It seems there are 2 types of crafters. Those who strive to make something as close as possible to perfection and those who do not. I'm definitely more in the second category.
Martha Stewart, I am not.
Sometimes I think I should rename my blog something like "mistakes not to make in sewing" or "type B sewist". I'm not a perfectionist and I'm ok with leaving mistakes visiable, to a point.
When making something like pjs for my kids, I really don't care about mistakes, short of when I acidently sew the sleeve to the neck or something unwearable like that (yes, I've done it). When I make a mistake I first think, who will see this? Just my family, not such a big deal. Then does it effect the function or will I cringe every time I see it. If yes, I try to fix or cover it.
Some mistakes this week :)
I made another apron. This is Butterick 5263. I love aprons with full coverage. This pattern was written to be reversible (double layered) but I didn't want this. I didn't want the heat or to waste fabric. (plus, I didn't read the directions but I would have done this even if I did read them). Often I use patterns just for cutting out stuff and I really should read more :)
Anyway, I found this super cute fabric in a remnant bin of a local store a few months ago and it YELLED "make me into an apron!" I wish I had more because I only had enough for the front. Oh well.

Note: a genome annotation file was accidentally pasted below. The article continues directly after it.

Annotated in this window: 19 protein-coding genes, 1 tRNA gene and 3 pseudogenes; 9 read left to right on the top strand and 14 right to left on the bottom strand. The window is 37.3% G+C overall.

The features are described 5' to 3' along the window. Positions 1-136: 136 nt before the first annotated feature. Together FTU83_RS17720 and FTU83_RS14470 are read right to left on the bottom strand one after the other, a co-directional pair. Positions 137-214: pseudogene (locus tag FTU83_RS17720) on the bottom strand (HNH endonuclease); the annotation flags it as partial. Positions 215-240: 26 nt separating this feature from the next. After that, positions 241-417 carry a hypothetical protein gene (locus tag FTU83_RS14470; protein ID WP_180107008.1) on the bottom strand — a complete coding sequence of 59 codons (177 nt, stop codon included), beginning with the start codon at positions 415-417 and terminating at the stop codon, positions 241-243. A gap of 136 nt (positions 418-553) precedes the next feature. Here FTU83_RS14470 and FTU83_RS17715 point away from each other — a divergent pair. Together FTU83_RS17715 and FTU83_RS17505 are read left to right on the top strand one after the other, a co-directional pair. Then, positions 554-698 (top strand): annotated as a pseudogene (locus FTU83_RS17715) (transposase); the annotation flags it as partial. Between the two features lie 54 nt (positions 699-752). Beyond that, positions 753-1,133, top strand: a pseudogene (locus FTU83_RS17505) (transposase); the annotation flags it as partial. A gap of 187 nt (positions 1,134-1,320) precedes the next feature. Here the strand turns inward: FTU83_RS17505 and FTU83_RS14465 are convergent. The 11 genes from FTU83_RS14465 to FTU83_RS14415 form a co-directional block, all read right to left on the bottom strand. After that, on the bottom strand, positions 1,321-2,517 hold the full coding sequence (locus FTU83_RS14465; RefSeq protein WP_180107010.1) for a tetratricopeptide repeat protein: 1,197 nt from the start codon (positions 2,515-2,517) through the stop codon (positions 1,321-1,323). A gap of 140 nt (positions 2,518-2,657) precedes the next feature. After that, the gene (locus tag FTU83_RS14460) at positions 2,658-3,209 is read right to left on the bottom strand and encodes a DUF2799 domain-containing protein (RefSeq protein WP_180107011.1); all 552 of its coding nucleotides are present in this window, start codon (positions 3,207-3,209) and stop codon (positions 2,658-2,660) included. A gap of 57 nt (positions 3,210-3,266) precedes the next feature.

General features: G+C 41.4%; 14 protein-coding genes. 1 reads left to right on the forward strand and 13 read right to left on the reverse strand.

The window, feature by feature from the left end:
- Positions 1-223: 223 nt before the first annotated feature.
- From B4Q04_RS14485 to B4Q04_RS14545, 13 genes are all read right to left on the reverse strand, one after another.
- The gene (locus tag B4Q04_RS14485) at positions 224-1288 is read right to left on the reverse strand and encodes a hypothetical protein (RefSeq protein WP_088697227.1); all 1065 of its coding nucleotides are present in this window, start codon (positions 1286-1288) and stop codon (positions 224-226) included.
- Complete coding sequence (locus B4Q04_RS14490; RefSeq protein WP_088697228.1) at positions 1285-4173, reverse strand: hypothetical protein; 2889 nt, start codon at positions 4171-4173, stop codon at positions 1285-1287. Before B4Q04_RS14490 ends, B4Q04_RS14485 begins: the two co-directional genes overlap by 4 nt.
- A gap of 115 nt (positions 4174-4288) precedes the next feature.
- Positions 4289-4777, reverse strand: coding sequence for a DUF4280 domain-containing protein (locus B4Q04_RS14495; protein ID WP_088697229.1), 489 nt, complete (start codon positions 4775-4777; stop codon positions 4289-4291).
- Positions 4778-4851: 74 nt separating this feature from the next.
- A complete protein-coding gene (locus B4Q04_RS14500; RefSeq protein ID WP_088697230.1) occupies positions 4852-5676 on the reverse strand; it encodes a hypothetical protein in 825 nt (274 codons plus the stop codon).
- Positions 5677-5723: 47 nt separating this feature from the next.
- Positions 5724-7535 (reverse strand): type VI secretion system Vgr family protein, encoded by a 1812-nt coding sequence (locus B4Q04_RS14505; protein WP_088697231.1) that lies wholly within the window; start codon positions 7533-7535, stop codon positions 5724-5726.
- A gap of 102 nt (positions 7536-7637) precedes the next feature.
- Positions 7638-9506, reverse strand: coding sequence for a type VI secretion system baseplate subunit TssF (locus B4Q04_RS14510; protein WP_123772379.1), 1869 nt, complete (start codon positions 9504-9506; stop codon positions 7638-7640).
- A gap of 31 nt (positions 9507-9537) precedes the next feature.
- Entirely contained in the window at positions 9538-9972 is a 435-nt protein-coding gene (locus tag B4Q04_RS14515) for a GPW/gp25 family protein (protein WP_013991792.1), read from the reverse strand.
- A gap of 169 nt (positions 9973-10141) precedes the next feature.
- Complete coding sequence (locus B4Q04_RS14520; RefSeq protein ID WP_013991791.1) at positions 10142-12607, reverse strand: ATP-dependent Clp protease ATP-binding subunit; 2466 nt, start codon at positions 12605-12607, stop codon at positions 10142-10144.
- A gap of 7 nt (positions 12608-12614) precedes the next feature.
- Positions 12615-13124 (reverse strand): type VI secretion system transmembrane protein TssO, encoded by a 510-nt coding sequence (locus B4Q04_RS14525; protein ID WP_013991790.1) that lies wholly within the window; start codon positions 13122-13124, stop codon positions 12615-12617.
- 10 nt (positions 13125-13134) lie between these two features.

I'm starting to think I'm required one stupid mistake per sewn item. So, for this item, my stupid mistake was cutting both pockets with the fabric facing the same way. Yes, right sides together is how to do it and some how I managed to mess it up. Luckily, I had more of this fabric and fixed it.
mistake number 2 - when sewing FOE or binding, it's best to start at the same place on each pocket. Yes, another "oh-well".
I used some vintage buttons I got in a swap years ago for the back.
Overall, I love it. Nice full coverage and comfy.
So, modifications to this pattern:
- not reversible
- used FOE instead of binding for the pockets
- because it's not reversible, I turned & top stitched the edges.